In a February 2019 Vox News interview, former Secretary of State Madeleine Albright claimed the current global situation is characterized by a “brotherhood of undemocratic leaders.” This “brotherhood” did not emerge out of a vacuum. It evolved as a reactionary response to growing disenchantment with political elites in Western democracies who were increasingly becoming disconnected from the citizenry.

Democracy does not progress in a linear fashion. Its institutions, norms and practices operate in a nexus of checks on power. It is these checks and the balanced government that emerges from them that are critical to maintaining the trust and support of the citizenry. In a democratic republic, the people become the centrifuge of the political system. Increasingly, throughout Western democracies this centrifuge has become unbalanced. As such, traditional normative and institutional procedures upon which democracy depends are being thrown into disequilibrium. Populist leaders such as Geertz Wilders in the Netherlands, Victor Orbán of Hungary, and Vladimir Putin in Russia have focused on fear, victimization and anti-elitism in their political messaging.

This reactionary narrative has been linked to modern electoral campaigns in which political elites have become increasingly dependent on sources of power and money connected to large corporations, multimillionaire and billionaire plutocrats, and entrenched apparatchiks in political parties that are increasingly disconnected from the concerns of common people. Modern democratic systems have become synonymous with the triad of money, access, and power. As the V-Dem Report noted, “More and more people live in nations where the rich have much more access to political power than poorer people.”

Swedish political scientists Anna Lührmann and Staffan Lindberg use the term “autocratization” to describe “the time period during which the number of countries undergoing democratization declines while at the same time autocratization affects more and more countries.” In their research on autocracy they found unlike historical circumstances, in the 21st century the emergence of autocracy is subtle and incrementally incorporated by stealth. Rhetoric and the use of tweets rather than counterrevolution and violent coups are now standards means of gaining power. Lührmann and Staffan state, “Ruling elites shy away from sudden, drastic moves to autocracy and instead mimic democratic institutions while gradually eroding their functions.” In their research Lührmann and Staffan found contemporary autocratization follows an identifiable pattern: fully functioning democracies evolve into a form of hybrid state in which electoral processes contribute to authoritarianism rather than a dynamic overthrow of the government. Today’s autocrats have become adept at utilizing modern technologies, especially social media platforms like Twitter, to craft niche propaganda messaging. This messaging is designed to manipulate political polarization and divide majorities that are often opposed to their messages. In a form of political jujitsu, democratic institutions and practices can be used to implement radical reforms under the guise of constitutional legality.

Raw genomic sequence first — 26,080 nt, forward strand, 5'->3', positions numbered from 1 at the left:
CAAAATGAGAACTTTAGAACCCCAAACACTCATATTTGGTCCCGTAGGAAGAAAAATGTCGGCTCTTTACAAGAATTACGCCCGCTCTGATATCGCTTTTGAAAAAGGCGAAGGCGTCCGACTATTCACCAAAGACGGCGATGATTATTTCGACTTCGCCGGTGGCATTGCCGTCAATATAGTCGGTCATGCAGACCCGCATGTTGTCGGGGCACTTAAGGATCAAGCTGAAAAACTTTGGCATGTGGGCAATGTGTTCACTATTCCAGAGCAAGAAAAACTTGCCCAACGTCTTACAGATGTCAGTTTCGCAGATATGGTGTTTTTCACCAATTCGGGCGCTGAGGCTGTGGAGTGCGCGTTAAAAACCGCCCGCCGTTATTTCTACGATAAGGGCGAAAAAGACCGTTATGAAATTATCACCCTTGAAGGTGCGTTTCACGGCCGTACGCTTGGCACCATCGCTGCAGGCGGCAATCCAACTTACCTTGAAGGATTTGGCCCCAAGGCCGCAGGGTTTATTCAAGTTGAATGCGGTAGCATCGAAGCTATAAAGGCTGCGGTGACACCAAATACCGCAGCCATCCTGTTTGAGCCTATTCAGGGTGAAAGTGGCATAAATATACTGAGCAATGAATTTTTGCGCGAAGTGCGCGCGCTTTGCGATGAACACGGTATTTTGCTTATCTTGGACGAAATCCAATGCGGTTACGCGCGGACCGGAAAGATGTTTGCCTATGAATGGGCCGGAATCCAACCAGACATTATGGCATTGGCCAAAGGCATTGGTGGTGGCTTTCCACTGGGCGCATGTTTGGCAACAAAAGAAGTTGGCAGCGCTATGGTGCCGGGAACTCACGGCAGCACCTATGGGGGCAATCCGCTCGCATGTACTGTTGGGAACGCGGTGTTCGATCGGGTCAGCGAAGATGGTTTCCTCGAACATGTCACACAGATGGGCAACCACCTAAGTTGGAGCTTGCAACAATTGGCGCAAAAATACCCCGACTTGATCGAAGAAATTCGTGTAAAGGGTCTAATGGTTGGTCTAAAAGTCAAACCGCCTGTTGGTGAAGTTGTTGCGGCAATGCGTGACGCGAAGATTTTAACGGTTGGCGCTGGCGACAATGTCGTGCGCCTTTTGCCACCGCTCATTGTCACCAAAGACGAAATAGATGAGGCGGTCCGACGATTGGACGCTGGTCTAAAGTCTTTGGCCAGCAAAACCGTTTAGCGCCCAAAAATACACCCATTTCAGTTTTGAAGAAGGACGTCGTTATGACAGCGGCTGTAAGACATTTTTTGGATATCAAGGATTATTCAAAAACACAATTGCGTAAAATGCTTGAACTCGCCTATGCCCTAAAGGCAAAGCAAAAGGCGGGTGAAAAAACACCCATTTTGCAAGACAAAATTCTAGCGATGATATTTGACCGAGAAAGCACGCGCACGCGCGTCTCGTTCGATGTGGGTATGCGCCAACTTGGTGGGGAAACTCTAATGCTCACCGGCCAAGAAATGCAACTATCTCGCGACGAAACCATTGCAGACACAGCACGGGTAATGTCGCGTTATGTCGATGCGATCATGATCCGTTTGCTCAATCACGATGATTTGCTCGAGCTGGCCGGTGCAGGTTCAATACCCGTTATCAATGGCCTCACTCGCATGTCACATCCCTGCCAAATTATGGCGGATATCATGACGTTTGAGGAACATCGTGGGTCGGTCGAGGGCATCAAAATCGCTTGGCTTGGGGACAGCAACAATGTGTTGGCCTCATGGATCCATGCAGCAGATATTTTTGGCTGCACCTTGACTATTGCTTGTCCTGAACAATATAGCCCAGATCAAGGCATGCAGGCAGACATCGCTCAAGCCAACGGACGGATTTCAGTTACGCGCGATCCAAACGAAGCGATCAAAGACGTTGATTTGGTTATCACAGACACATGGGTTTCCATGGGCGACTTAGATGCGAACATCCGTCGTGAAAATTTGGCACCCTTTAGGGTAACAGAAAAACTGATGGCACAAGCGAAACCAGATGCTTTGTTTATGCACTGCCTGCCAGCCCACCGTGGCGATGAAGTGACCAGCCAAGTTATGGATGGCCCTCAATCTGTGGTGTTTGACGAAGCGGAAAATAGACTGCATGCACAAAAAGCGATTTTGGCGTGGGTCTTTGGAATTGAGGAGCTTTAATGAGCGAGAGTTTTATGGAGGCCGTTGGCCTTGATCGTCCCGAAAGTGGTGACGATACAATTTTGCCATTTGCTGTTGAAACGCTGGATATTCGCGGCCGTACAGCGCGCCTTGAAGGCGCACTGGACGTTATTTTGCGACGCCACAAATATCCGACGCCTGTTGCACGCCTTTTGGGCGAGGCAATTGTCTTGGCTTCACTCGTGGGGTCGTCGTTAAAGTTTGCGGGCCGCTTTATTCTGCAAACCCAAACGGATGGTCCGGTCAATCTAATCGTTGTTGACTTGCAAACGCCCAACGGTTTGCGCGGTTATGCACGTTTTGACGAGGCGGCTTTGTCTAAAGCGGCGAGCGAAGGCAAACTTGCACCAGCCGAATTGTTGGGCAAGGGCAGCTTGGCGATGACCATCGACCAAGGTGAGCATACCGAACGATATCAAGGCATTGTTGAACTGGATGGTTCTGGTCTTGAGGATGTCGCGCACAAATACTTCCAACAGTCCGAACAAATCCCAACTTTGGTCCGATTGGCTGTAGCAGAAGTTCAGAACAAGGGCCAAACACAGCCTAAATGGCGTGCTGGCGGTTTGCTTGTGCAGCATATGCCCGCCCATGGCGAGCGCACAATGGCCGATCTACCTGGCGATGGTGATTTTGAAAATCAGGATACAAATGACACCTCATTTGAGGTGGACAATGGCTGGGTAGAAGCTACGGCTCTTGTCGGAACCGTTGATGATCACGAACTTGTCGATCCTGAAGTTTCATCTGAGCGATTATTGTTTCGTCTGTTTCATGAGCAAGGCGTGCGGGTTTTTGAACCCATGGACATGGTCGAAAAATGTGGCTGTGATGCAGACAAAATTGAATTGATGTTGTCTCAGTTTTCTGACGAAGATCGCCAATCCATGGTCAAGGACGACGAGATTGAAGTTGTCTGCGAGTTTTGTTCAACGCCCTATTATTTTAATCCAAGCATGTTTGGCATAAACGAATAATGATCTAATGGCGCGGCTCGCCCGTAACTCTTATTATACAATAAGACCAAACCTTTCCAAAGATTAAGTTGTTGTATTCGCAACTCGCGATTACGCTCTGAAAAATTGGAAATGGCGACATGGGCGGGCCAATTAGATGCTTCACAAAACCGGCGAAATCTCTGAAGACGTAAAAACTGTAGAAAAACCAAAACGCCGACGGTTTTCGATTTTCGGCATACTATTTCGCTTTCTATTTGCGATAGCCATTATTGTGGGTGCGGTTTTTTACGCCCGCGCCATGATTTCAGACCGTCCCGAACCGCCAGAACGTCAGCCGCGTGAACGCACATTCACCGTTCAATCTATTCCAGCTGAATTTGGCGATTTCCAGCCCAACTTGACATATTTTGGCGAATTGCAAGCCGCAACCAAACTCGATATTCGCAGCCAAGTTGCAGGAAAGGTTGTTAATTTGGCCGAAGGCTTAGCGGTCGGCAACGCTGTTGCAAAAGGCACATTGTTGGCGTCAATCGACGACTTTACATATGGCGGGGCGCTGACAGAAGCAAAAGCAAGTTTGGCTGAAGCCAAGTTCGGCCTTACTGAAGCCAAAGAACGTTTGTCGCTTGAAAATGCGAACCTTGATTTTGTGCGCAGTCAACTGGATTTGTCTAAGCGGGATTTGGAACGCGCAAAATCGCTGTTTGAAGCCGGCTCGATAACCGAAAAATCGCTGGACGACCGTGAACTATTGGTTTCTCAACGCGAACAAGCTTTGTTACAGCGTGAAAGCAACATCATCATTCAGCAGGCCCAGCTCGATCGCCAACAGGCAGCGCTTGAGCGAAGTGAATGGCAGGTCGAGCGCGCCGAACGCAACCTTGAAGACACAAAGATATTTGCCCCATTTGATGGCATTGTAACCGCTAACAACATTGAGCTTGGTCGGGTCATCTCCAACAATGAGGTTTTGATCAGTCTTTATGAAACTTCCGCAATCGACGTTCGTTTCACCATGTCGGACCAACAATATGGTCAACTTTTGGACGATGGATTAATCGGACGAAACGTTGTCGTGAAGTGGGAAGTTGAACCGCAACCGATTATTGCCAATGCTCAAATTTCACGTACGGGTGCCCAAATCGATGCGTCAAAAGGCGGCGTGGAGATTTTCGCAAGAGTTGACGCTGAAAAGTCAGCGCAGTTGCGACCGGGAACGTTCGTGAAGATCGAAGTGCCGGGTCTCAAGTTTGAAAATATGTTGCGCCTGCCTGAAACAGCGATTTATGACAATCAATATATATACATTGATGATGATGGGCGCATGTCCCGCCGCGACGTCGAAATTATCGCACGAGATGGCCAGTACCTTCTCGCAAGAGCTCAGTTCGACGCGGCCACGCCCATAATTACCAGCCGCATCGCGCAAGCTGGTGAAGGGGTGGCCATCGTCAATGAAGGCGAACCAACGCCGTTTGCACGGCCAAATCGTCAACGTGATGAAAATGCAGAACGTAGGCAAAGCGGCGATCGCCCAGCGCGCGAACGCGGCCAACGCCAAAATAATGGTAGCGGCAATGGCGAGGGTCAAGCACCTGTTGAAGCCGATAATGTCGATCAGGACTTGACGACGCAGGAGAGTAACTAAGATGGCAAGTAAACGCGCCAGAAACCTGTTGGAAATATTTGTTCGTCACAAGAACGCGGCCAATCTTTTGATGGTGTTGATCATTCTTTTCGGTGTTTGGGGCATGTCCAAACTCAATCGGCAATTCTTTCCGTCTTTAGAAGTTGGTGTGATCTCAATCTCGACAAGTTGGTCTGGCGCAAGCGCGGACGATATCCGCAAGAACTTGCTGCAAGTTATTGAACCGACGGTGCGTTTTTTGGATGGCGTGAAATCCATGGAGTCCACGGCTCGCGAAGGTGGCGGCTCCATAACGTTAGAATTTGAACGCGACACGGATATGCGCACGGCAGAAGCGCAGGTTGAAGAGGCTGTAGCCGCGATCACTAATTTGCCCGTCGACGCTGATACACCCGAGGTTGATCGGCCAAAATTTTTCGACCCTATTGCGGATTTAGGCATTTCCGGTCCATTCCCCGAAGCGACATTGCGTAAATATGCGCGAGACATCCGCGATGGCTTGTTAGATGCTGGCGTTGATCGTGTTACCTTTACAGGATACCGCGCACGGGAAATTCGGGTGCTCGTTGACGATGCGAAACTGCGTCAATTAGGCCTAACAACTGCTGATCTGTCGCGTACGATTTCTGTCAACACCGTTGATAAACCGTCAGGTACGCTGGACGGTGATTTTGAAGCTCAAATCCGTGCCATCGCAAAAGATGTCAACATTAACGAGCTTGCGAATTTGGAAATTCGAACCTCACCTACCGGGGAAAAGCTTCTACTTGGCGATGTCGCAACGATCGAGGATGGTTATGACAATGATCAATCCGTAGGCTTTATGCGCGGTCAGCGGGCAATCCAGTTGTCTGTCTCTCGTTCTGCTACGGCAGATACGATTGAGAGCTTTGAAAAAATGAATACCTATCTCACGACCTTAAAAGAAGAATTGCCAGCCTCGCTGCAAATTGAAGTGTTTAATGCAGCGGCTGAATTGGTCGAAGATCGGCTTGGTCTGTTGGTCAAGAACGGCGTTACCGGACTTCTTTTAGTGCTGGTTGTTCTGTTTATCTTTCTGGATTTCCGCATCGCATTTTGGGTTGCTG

Lührmann and Staffan found “68% of all contemporary autocratization episodes starting in democracies are led by incumbents who came to power legally and typically by democratic elections.” Elections play an important role in the rise of autocratization because they become an observable and verifiable form of political legitimacy for budding autocrats to gain and maintain power. Emerging autocrats like Victor Orbán, Recep Tayyip Erdogan and Vladimir Putin have all gained power through the ballot box. Once in power, they utilize democratic institutions to consolidate their power. As Lührmann and Staffan argue “A gradual transition into electoral authoritarianism is more difficult to pinpoint than a clear violation of democratic standards and provides fewer opportunities for domestic and international opposition.” A machination of one of the most sacred of principles of democracy, a popular election, becomes the seed of its own destruction.

Is Donald Trump an aspiring autocrat? His attacks on democracy have become continuous and more flagrant. The recently released Mueller Report clearly suggests a Trump re-election in 2020 would heighten the possibility of the United States devolving into a full-fledged autocracy. American voters are facing an existential vote for the future of democracy.

Thomas J. Scott is a Twin Cities writer who analyzes international affairs, globalization, and education issues. He is a frequent contributor to Truthout, a nonprofit news organization, and an adjunct professor of world politics at Metro State University; his views are his own and do not reflect the position of the university.